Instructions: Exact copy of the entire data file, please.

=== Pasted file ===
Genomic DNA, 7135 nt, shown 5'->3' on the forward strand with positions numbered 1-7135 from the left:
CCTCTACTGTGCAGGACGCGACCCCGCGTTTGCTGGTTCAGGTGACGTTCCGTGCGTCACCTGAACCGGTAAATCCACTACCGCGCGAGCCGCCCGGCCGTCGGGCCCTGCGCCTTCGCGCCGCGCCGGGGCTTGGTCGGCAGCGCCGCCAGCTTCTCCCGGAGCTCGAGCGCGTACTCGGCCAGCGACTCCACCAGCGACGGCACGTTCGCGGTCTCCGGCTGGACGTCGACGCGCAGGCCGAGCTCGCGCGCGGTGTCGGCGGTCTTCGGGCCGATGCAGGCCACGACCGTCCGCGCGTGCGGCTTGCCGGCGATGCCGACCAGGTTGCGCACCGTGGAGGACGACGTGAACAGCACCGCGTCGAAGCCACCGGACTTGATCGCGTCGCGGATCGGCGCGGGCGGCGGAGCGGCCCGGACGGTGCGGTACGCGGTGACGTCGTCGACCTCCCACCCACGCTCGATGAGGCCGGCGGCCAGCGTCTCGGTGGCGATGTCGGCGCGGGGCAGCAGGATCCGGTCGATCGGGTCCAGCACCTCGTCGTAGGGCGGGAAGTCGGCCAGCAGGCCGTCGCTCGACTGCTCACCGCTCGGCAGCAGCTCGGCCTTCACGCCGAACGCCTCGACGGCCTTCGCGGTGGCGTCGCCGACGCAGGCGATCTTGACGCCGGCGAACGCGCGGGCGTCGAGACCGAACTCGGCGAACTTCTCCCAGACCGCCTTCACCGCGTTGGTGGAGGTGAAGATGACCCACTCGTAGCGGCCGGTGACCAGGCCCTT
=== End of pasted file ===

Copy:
Genomic DNA, 7135 nt, shown 5'->3' on the forward strand with positions numbered 1-7135 from the left:
CCTCTACTGTGCAGGACGCGACCCCGCGTTTGCTGGTTCAGGTGACGTTCCGTGCGTCACCTGAACCGGTAAATCCACTACCGCGCGAGCCGCCCGGCCGTCGGGCCCTGCGCCTTCGCGCCGCGCCGGGGCTTGGTCGGCAGCGCCGCCAGCTTCTCCCGGAGCTCGAGCGCGTACTCGGCCAGCGACTCCACCAGCGACGGCACGTTCGCGGTCTCCGGCTGGACGTCGACGCGCAGGCCGAGCTCGCGCGCGGTGTCGGCGGTCTTCGGGCCGATGCAGGCCACGACCGTCCGCGCGTGCGGCTTGCCGGCGATGCCGACCAGGTTGCGCACCGTGGAGGACGACGTGAACAGCACCGCGTCGAAGCCACCGGACTTGATCGCGTCGCGGATCGGCGCGGGCGGCGGAGCGGCCCGGACGGTGCGGTACGCGGTGACGTCGTCGACCTCCCACCCACGCTCGATGAGGCCGGCGGCCAGCGTCTCGGTGGCGATGTCGGCGCGGGGCAGCAGGATCCGGTCGATCGGGTCCAGCACCTCGTCGTAGGGCGGGAAGTCGGCCAGCAGGCCGTCGCTCGACTGCTCACCGCTCGGCAGCAGCTCGGCCTTCACGCCGAACGCCTCGACGGCCTTCGCGGTGGCGTCGCCGACGCAGGCGATCTTGACGCCGGCGAACGCGCGGGCGTCGAGACCGAACTCGGCGAACTTCTCCCAGACCGCCTTCACCGCGTTGGTGGAGGTGAAGATGACCCACTCGTAGCGGCCGGTGACCAGGCCCTT